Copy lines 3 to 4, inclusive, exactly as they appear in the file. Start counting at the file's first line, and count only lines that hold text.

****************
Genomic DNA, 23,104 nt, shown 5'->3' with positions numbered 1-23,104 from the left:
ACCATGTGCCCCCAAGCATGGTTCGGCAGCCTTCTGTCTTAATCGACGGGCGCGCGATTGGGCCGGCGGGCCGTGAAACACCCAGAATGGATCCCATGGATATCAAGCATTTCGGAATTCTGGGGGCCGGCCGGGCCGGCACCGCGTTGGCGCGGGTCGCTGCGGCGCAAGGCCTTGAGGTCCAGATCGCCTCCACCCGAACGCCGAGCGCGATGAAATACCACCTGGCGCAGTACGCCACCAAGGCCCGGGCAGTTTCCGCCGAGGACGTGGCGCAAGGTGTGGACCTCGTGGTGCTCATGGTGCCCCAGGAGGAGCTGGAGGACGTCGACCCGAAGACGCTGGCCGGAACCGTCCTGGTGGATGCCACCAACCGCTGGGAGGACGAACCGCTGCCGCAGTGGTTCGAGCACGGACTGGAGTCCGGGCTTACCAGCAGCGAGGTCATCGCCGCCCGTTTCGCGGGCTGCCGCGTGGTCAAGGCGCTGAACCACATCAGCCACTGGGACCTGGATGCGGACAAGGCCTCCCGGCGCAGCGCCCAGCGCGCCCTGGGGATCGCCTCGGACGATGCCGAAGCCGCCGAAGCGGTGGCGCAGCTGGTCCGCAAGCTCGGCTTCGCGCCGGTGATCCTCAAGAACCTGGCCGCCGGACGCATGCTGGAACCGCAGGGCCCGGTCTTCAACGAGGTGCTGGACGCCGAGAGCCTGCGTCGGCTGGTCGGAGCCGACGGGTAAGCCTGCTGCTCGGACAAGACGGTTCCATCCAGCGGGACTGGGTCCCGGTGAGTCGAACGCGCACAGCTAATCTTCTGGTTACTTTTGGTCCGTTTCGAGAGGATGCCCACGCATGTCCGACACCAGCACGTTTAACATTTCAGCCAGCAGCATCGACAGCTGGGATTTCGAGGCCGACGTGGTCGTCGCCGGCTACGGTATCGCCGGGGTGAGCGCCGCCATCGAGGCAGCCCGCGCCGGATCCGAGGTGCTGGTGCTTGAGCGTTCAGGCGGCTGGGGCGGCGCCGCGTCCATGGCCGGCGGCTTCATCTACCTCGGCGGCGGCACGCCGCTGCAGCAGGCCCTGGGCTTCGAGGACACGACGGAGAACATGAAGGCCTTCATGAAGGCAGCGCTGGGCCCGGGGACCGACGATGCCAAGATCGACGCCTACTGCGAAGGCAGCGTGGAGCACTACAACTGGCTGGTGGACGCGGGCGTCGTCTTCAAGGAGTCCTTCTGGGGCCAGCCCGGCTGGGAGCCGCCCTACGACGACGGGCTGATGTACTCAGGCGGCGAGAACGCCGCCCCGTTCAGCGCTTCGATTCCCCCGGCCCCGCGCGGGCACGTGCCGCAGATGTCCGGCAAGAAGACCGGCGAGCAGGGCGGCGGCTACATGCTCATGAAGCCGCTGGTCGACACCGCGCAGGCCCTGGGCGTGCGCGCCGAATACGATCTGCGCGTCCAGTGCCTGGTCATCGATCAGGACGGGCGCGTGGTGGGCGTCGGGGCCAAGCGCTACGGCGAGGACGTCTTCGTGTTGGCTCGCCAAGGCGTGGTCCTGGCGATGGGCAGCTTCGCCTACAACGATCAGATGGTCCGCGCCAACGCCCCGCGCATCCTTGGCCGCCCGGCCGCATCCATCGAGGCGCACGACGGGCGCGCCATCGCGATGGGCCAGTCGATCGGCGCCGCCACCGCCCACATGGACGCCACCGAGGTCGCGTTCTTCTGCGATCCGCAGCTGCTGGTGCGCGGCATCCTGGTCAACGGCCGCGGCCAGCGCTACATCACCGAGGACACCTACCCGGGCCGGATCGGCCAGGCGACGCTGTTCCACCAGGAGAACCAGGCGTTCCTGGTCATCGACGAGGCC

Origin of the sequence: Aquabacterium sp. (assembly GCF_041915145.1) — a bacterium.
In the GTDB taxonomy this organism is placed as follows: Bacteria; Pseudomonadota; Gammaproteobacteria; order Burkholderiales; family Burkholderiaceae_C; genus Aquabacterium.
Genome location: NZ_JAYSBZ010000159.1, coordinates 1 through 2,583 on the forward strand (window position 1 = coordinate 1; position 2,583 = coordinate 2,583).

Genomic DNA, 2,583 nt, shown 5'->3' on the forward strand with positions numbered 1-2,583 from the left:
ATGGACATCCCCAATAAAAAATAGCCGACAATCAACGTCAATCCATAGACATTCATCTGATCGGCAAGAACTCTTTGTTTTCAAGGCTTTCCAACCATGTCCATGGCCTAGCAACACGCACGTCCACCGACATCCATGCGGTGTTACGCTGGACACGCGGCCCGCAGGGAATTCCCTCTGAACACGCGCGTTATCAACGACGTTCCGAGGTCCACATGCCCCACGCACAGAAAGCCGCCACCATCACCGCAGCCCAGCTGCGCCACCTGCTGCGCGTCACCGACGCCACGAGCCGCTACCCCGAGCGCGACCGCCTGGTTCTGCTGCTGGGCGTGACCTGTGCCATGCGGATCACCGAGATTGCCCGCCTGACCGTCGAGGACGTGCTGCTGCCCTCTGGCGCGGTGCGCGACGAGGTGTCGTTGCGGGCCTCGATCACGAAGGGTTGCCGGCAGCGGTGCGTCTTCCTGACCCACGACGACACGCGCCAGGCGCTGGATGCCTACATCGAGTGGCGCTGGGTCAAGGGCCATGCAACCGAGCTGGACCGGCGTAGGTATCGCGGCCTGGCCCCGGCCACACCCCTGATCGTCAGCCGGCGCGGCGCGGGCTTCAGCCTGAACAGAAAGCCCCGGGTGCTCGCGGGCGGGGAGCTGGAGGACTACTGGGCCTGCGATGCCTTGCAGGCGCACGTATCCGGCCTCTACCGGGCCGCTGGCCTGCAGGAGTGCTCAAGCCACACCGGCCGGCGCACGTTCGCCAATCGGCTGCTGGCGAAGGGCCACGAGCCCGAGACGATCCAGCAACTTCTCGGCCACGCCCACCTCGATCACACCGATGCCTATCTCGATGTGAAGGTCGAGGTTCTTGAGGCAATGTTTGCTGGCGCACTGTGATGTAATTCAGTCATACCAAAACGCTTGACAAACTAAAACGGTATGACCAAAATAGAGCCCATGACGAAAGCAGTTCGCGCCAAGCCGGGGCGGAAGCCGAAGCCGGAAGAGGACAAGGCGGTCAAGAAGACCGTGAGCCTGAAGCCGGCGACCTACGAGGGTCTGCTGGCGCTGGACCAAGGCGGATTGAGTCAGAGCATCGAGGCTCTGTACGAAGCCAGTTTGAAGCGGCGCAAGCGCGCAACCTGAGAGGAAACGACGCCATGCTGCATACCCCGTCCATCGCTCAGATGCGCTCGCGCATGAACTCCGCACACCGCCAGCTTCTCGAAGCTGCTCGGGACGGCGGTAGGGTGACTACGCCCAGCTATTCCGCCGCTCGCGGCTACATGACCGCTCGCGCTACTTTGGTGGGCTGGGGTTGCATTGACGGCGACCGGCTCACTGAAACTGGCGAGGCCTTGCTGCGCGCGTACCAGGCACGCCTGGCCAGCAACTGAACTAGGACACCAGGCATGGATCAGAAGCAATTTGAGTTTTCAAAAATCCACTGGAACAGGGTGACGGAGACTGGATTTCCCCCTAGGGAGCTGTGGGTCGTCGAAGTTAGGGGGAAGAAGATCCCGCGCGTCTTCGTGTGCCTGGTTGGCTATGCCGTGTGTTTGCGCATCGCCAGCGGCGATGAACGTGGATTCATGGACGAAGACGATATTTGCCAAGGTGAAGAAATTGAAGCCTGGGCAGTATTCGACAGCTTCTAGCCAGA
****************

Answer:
Origin of the sequence: Aquabacterium sp. (assembly GCF_041915145.1) — a bacterium.
In the GTDB taxonomy this organism is placed as follows: Bacteria; Pseudomonadota; Gammaproteobacteria; order Burkholderiales; family Burkholderiaceae_C; genus Aquabacterium.